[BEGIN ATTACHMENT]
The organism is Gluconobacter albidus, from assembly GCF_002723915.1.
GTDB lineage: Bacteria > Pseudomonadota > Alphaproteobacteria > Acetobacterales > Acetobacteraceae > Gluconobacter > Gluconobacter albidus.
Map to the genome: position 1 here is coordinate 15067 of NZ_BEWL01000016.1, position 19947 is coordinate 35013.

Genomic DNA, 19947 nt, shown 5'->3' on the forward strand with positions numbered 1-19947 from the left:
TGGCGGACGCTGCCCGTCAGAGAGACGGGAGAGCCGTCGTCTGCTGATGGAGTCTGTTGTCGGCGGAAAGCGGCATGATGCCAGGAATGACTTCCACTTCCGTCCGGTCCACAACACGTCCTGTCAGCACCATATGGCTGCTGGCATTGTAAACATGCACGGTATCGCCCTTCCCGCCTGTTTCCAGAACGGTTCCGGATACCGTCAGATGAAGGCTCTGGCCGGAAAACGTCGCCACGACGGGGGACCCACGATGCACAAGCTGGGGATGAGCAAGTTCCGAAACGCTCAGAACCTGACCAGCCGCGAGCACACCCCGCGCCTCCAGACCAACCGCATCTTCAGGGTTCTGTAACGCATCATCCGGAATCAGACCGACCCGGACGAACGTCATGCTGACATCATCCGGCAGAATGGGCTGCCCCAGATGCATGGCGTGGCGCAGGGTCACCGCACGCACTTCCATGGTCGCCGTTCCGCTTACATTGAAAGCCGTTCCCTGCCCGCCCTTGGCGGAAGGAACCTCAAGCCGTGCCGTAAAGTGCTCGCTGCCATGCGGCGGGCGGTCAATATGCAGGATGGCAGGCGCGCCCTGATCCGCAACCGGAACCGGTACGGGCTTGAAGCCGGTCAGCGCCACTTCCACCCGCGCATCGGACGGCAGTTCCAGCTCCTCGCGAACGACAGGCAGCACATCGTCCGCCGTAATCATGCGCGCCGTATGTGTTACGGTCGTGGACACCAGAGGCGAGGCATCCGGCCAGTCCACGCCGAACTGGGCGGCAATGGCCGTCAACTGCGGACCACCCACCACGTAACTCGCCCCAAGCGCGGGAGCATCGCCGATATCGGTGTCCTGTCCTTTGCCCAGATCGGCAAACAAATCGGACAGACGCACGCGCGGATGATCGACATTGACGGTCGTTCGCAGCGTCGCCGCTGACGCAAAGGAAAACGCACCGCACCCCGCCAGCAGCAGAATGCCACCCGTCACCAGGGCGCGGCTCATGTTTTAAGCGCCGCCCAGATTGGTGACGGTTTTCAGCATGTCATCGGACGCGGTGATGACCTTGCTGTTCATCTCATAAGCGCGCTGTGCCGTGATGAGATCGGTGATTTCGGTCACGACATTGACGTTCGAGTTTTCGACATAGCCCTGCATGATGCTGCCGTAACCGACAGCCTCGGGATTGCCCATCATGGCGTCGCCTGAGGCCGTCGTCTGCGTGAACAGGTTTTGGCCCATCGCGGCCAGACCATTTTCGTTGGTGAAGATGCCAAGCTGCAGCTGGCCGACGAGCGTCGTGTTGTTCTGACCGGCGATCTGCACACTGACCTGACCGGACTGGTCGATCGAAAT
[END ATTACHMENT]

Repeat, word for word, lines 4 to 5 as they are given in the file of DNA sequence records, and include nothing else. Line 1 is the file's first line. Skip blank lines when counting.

Genomic DNA, 19947 nt, shown 5'->3' on the forward strand with positions numbered 1-19947 from the left:
TGGCGGACGCTGCCCGTCAGAGAGACGGGAGAGCCGTCGTCTGCTGATGGAGTCTGTTGTCGGCGGAAAGCGGCATGATGCCAGGAATGACTTCCACTTCCGTCCGGTCCACAACACGTCCTGTCAGCACCATATGGCTGCTGGCATTGTAAACATGCACGGTATCGCCCTTCCCGCCTGTTTCCAGAACGGTTCCGGATACCGTCAGATGAAGGCTCTGGCCGGAAAACGTCGCCACGACGGGGGACCCACGATGCACAAGCTGGGGATGAGCAAGTTCCGAAACGCTCAGAACCTGACCAGCCGCGAGCACACCCCGCGCCTCCAGACCAACCGCATCTTCAGGGTTCTGTAACGCATCATCCGGAATCAGACCGACCCGGACGAACGTCATGCTGACATCATCCGGCAGAATGGGCTGCCCCAGATGCATGGCGTGGCGCAGGGTCACCGCACGCACTTCCATGGTCGCCGTTCCGCTTACATTGAAAGCCGTTCCCTGCCCGCCCTTGGCGGAAGGAACCTCAAGCCGTGCCGTAAAGTGCTCGCTGCCATGCGGCGGGCGGTCAATATGCAGGATGGCAGGCGCGCCCTGATCCGCAACCGGAACCGGTACGGGCTTGAAGCCGGTCAGCGCCACTTCCACCCGCGCATCGGACGGCAGTTCCAGCTCCTCGCGAACGACAGGCAGCACATCGTCCGCCGTAATCATGCGCGCCGTATGTGTTACGGTCGTGGACACCAGAGGCGAGGCATCCGGCCAGTCCACGCCGAACTGGGCGGCAATGGCCGTCAACTGCGGACCACCCACCACGTAACTCGCCCCAAGCGCGGGAGCATCGCCGATATCGGTGTCCTGTCCTTTGCCCAGATCGGCAAACAAATCGGACAGACGCACGCGCGGATGATCGACATTGACGGTCGTTCGCAGCGTCGCCGCTGACGCAAAGGAAAACGCACCGCACCCCGCCAGCAGCAGAATGCCACCCGTCACCAGGGCGCGGCTCATGTTTTAAGCGCCGCCCAGATTGGTGACGGTTTTCAGCATGTCATCGGACGCGGTGATGACCTTGCTGTTCATCTCATAAGCGCGCTGTGCCGTGATGAGATCGGTGATTTCGGTCACGACATTGACGTTCGAGTTTTCGACATAGCCCTGCATGATGCTGCCGTAACCGACAGCCTCGGGATTGCCCATCATGGCGTCGCCTGAGGCCGTCGTCTGCGTGAACAGGTTTTGGCCCATCGCGGCCAGACCATTTTCGTTGGTGAAGATGCCAAGCTGCAGCTGGCCGACGAGCGTCGTGTTGTTCTGACCGGCGATCTGCACACTGACCTGACCGGACTGGTCGATCGAAAT